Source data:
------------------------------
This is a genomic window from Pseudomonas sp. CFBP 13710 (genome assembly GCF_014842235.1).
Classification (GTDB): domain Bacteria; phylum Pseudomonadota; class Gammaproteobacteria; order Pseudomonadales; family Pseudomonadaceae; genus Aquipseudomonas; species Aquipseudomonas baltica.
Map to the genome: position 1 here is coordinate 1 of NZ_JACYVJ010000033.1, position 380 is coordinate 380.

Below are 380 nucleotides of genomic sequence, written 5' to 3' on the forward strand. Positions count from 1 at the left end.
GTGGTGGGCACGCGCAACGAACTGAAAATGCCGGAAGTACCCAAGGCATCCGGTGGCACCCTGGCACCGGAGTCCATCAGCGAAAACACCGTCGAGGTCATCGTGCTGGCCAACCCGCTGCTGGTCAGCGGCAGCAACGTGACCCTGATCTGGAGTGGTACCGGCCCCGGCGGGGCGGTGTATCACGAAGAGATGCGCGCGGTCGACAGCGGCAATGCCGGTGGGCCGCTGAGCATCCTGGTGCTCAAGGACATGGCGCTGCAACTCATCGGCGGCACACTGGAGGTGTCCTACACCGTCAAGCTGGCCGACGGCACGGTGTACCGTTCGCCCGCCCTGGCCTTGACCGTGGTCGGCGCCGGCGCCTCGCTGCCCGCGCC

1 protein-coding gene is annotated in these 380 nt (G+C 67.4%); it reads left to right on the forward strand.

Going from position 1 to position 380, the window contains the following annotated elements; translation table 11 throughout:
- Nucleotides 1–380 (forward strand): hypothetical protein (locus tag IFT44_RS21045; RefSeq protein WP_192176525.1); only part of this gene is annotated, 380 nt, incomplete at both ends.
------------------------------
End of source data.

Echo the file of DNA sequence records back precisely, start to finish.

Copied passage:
This is a genomic window from Pseudomonas sp. CFBP 13710 (genome assembly GCF_014842235.1).
Classification (GTDB): domain Bacteria; phylum Pseudomonadota; class Gammaproteobacteria; order Pseudomonadales; family Pseudomonadaceae; genus Aquipseudomonas; species Aquipseudomonas baltica.
Map to the genome: position 1 here is coordinate 1 of NZ_JACYVJ010000033.1, position 380 is coordinate 380.

Below are 380 nucleotides of genomic sequence, written 5' to 3' on the forward strand. Positions count from 1 at the left end.
GTGGTGGGCACGCGCAACGAACTGAAAATGCCGGAAGTACCCAAGGCATCCGGTGGCACCCTGGCACCGGAGTCCATCAGCGAAAACACCGTCGAGGTCATCGTGCTGGCCAACCCGCTGCTGGTCAGCGGCAGCAACGTGACCCTGATCTGGAGTGGTACCGGCCCCGGCGGGGCGGTGTATCACGAAGAGATGCGCGCGGTCGACAGCGGCAATGCCGGTGGGCCGCTGAGCATCCTGGTGCTCAAGGACATGGCGCTGCAACTCATCGGCGGCACACTGGAGGTGTCCTACACCGTCAAGCTGGCCGACGGCACGGTGTACCGTTCGCCCGCCCTGGCCTTGACCGTGGTCGGCGCCGGCGCCTCGCTGCCCGCGCC

1 protein-coding gene is annotated in these 380 nt (G+C 67.4%); it reads left to right on the forward strand.

Going from position 1 to position 380, the window contains the following annotated elements; translation table 11 throughout:
- Nucleotides 1–380 (forward strand): hypothetical protein (locus tag IFT44_RS21045; RefSeq protein WP_192176525.1); only part of this gene is annotated, 380 nt, incomplete at both ends.